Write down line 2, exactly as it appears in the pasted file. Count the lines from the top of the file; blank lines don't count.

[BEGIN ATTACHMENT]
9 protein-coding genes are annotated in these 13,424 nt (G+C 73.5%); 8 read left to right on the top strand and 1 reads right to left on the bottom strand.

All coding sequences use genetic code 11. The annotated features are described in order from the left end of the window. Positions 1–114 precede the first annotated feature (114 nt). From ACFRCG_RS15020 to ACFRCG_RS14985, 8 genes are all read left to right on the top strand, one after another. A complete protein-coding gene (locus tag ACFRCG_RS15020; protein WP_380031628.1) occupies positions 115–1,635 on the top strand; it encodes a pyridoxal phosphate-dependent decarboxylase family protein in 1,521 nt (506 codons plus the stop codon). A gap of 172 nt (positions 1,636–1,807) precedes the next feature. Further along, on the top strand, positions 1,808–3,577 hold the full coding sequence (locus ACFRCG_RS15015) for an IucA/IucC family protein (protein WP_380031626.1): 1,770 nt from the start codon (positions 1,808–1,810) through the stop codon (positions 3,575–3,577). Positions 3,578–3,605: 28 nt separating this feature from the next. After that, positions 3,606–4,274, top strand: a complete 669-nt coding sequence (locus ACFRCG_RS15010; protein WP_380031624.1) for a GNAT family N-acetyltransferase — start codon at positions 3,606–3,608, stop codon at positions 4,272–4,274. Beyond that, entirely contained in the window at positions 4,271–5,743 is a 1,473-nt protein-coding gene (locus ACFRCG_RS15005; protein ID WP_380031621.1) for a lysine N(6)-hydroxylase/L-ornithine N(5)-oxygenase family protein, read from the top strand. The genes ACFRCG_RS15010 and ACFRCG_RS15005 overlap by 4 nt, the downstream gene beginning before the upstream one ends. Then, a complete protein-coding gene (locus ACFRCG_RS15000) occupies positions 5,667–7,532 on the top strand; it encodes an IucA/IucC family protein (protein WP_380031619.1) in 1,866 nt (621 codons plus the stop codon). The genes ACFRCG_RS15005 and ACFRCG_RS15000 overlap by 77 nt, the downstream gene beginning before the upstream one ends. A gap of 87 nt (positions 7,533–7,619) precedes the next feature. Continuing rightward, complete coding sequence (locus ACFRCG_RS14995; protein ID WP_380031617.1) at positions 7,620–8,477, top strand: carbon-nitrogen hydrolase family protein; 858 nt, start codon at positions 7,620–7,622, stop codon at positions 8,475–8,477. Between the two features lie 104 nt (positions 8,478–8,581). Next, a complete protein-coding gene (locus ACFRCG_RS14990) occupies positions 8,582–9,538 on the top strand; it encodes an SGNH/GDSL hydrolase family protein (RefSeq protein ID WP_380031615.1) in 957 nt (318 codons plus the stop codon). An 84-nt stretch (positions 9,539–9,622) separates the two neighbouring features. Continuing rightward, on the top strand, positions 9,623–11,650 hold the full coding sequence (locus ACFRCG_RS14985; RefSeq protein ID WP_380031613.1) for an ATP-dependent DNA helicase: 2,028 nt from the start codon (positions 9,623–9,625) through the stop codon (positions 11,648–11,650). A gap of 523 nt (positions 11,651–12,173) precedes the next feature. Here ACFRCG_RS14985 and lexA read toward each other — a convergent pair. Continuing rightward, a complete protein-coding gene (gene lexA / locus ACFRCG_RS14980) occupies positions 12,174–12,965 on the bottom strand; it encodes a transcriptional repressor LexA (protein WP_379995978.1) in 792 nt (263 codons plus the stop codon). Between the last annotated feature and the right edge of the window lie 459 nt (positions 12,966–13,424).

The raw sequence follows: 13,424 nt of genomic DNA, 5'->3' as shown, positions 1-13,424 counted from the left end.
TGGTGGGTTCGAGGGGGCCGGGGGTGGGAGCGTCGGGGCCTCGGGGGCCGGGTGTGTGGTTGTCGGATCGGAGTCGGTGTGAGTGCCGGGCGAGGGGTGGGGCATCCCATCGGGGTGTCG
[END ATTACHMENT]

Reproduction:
All coding sequences use genetic code 11. The annotated features are described in order from the left end of the window. Positions 1–114 precede the first annotated feature (114 nt). From ACFRCG_RS15020 to ACFRCG_RS14985, 8 genes are all read left to right on the top strand, one after another. A complete protein-coding gene (locus tag ACFRCG_RS15020; protein WP_380031628.1) occupies positions 115–1,635 on the top strand; it encodes a pyridoxal phosphate-dependent decarboxylase family protein in 1,521 nt (506 codons plus the stop codon). A gap of 172 nt (positions 1,636–1,807) precedes the next feature. Further along, on the top strand, positions 1,808–3,577 hold the full coding sequence (locus ACFRCG_RS15015) for an IucA/IucC family protein (protein WP_380031626.1): 1,770 nt from the start codon (positions 1,808–1,810) through the stop codon (positions 3,575–3,577). Positions 3,578–3,605: 28 nt separating this feature from the next. After that, positions 3,606–4,274, top strand: a complete 669-nt coding sequence (locus ACFRCG_RS15010; protein WP_380031624.1) for a GNAT family N-acetyltransferase — start codon at positions 3,606–3,608, stop codon at positions 4,272–4,274. Beyond that, entirely contained in the window at positions 4,271–5,743 is a 1,473-nt protein-coding gene (locus ACFRCG_RS15005; protein ID WP_380031621.1) for a lysine N(6)-hydroxylase/L-ornithine N(5)-oxygenase family protein, read from the top strand. The genes ACFRCG_RS15010 and ACFRCG_RS15005 overlap by 4 nt, the downstream gene beginning before the upstream one ends. Then, a complete protein-coding gene (locus ACFRCG_RS15000) occupies positions 5,667–7,532 on the top strand; it encodes an IucA/IucC family protein (protein WP_380031619.1) in 1,866 nt (621 codons plus the stop codon). The genes ACFRCG_RS15005 and ACFRCG_RS15000 overlap by 77 nt, the downstream gene beginning before the upstream one ends. A gap of 87 nt (positions 7,533–7,619) precedes the next feature. Continuing rightward, complete coding sequence (locus ACFRCG_RS14995; protein ID WP_380031617.1) at positions 7,620–8,477, top strand: carbon-nitrogen hydrolase family protein; 858 nt, start codon at positions 7,620–7,622, stop codon at positions 8,475–8,477. Between the two features lie 104 nt (positions 8,478–8,581). Next, a complete protein-coding gene (locus ACFRCG_RS14990) occupies positions 8,582–9,538 on the top strand; it encodes an SGNH/GDSL hydrolase family protein (RefSeq protein ID WP_380031615.1) in 957 nt (318 codons plus the stop codon). An 84-nt stretch (positions 9,539–9,622) separates the two neighbouring features. Continuing rightward, on the top strand, positions 9,623–11,650 hold the full coding sequence (locus ACFRCG_RS14985; RefSeq protein ID WP_380031613.1) for an ATP-dependent DNA helicase: 2,028 nt from the start codon (positions 9,623–9,625) through the stop codon (positions 11,648–11,650). A gap of 523 nt (positions 11,651–12,173) precedes the next feature. Here ACFRCG_RS14985 and lexA read toward each other — a convergent pair. Continuing rightward, a complete protein-coding gene (gene lexA / locus ACFRCG_RS14980) occupies positions 12,174–12,965 on the bottom strand; it encodes a transcriptional repressor LexA (protein WP_379995978.1) in 792 nt (263 codons plus the stop codon). Between the last annotated feature and the right edge of the window lie 459 nt (positions 12,966–13,424).